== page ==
Sedgwick County Task Force makes Recommendations to Legislative Committee in Cedric Lofton Case

Protections for foster children and foster parents, provisions for early intervention in mental health services would be required if Legislature Act; Stand Your Ground Law would be reviewed

By P.J. Griekspoor and Bonita Gooch | The Community Voice

A presentation was made by Sedgwick County officials to a Joint Corrections and Juvenile Justice Oversight Committee on the progress being made on the 58 recommendations designed to address system and policy issues that led to the death of 17-year-old Cedric Lofton while in custody at the Sedgwick County Juvenile Intake and Assessment Center (JIAC).

The recommendations were made by a community task force appointed by Sedgwick County and City of  Wichita officials in response to Lofton’s death in September 2021.  The committee was made up of a cross-section of citizens, some with professionally related skills, who presented their recommendations earlier this year.  

The report on progress on the recommendations was made during a special three-day hearing held in Topeka Nov 28-30.  

Because Lofton was a foster child, experiencing a mental episode, who was picked up by Wichita police after a 911 call was made, and he was transported to a Sedgwick County facility, the task force’s recommendations covered recommendation for improvements to policies, procedures, and training within the state’s foster care system, Comcare Mental Health services, 911 communications, the Wichita Police Department and JIAC.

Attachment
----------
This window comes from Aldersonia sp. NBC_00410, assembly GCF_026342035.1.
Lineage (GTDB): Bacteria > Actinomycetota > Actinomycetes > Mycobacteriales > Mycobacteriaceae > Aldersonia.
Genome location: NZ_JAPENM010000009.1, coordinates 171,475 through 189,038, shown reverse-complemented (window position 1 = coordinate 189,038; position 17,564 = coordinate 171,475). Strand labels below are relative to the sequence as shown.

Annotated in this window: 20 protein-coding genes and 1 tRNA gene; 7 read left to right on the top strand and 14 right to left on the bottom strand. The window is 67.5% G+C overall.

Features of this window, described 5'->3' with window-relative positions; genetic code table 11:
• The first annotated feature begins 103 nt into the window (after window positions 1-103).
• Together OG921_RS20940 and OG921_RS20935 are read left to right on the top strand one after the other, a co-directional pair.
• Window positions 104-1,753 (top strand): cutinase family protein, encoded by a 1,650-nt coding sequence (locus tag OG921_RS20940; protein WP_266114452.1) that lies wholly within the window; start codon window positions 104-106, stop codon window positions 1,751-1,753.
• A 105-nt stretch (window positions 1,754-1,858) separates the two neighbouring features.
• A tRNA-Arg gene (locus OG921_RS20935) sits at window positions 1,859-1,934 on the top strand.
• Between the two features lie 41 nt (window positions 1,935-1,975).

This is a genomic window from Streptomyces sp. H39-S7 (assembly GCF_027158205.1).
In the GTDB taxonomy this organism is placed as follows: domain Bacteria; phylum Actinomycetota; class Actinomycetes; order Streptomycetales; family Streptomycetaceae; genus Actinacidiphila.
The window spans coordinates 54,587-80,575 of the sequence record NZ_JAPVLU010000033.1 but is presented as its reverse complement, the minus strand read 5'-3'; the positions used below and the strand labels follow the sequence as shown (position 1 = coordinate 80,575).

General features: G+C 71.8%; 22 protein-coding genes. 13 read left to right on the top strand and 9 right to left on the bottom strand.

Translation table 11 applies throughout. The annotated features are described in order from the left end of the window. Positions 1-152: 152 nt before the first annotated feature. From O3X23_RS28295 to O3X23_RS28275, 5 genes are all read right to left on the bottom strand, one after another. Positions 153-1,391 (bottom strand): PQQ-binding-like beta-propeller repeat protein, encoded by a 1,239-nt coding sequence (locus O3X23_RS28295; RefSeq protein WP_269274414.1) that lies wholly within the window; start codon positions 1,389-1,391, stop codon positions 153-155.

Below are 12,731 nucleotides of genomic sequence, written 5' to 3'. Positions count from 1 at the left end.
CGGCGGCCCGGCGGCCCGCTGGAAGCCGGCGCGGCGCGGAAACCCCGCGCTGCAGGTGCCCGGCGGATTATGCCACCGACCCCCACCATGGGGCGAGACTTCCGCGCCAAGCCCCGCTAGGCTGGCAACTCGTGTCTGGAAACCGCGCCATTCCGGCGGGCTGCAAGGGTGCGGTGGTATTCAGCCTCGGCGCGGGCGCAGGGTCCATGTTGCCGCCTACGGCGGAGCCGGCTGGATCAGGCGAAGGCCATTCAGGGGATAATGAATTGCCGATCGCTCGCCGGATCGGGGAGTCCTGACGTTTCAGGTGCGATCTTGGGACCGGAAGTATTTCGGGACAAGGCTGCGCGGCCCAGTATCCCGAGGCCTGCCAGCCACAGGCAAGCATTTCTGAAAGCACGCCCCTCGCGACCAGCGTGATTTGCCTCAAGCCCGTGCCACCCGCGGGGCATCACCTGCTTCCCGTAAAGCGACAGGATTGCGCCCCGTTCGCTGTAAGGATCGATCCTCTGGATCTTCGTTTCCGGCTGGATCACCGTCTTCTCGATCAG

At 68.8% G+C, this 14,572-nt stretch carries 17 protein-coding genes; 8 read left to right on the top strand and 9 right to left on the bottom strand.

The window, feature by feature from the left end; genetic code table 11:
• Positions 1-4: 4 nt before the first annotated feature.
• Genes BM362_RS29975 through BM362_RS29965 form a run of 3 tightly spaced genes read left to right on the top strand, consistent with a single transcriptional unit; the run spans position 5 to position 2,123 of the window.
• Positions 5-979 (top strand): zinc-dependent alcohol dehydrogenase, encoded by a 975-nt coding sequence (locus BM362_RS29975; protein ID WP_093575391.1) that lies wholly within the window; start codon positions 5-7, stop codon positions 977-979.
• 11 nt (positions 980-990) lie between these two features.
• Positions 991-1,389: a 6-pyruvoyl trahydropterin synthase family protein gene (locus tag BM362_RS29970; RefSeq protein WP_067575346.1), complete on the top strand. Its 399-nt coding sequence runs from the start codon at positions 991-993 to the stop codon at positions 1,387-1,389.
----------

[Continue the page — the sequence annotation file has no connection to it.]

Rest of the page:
Dashboard of what’s done and not done

The Task force has established an online dashboard where members of the community can keep up with which of the recommendations have been implemented. Out of the 58 total recommendations, 26 are identified as being implemented and 26 are identified as in progress, although it’s not clear how much “progress” has been made on these items, which account for nearly half of the task force’s recommendations.  Six items are identified as not being implemented, which must mean — since they’re not in progress —  that absolutely no action has been taken on them.  

County Commissioner Lacey Cruse said The Voice is right in questioning what exactly “in progress” means, especially when no other explanation is given on what “progress” has been undertaken.  

Cruse, who didn’t support the creation of the task force and called for an outside investigation into the incident and all departments involved, maintains the process is “just paying lip service,” with no one really wanting to take responsibility, especially Sedgwick County who Lofton’s family has filed a civil lawsuit against.  

State Action Wanted

Some of the task force’s recommendations included advocating for the passage of several state-level bills and a review of the state’s “Stand Your Ground Law” that Sedgwick County District Atty. Mark Bennett used this as his reason for not charging any of the officers in the death of Lofton, even though  – similar to George Floyd – he was held down in a prone position until he was dead.